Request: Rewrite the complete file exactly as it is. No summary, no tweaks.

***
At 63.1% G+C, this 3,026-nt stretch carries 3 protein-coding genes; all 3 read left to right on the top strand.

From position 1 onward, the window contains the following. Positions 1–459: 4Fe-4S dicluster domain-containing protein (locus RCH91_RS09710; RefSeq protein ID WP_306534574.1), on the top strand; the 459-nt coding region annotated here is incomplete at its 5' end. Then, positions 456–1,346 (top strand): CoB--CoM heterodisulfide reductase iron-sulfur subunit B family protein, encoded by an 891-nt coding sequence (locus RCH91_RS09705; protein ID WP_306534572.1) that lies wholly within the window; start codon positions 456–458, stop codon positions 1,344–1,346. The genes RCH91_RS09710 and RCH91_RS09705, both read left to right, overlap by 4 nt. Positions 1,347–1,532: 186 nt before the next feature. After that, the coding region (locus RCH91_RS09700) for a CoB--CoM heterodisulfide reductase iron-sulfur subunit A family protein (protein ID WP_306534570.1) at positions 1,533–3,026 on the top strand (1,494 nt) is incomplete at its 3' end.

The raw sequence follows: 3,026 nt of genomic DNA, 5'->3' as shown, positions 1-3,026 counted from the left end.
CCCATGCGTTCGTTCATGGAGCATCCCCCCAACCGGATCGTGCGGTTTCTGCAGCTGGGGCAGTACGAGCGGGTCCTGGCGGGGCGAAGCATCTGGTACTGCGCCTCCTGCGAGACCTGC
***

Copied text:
At 63.1% G+C, this 3,026-nt stretch carries 3 protein-coding genes; all 3 read left to right on the top strand.

From position 1 onward, the window contains the following. Positions 1–459: 4Fe-4S dicluster domain-containing protein (locus RCH91_RS09710; RefSeq protein ID WP_306534574.1), on the top strand; the 459-nt coding region annotated here is incomplete at its 5' end. Then, positions 456–1,346 (top strand): CoB--CoM heterodisulfide reductase iron-sulfur subunit B family protein, encoded by an 891-nt coding sequence (locus RCH91_RS09705; protein ID WP_306534572.1) that lies wholly within the window; start codon positions 456–458, stop codon positions 1,344–1,346. The genes RCH91_RS09710 and RCH91_RS09705, both read left to right, overlap by 4 nt. Positions 1,347–1,532: 186 nt before the next feature. After that, the coding region (locus RCH91_RS09700) for a CoB--CoM heterodisulfide reductase iron-sulfur subunit A family protein (protein ID WP_306534570.1) at positions 1,533–3,026 on the top strand (1,494 nt) is incomplete at its 3' end.

The raw sequence follows: 3,026 nt of genomic DNA, 5'->3' as shown, positions 1-3,026 counted from the left end.
CCCATGCGTTCGTTCATGGAGCATCCCCCCAACCGGATCGTGCGGTTTCTGCAGCTGGGGCAGTACGAGCGGGTCCTGGCGGGGCGAAGCATCTGGTACTGCGCCTCCTGCGAGACCTGC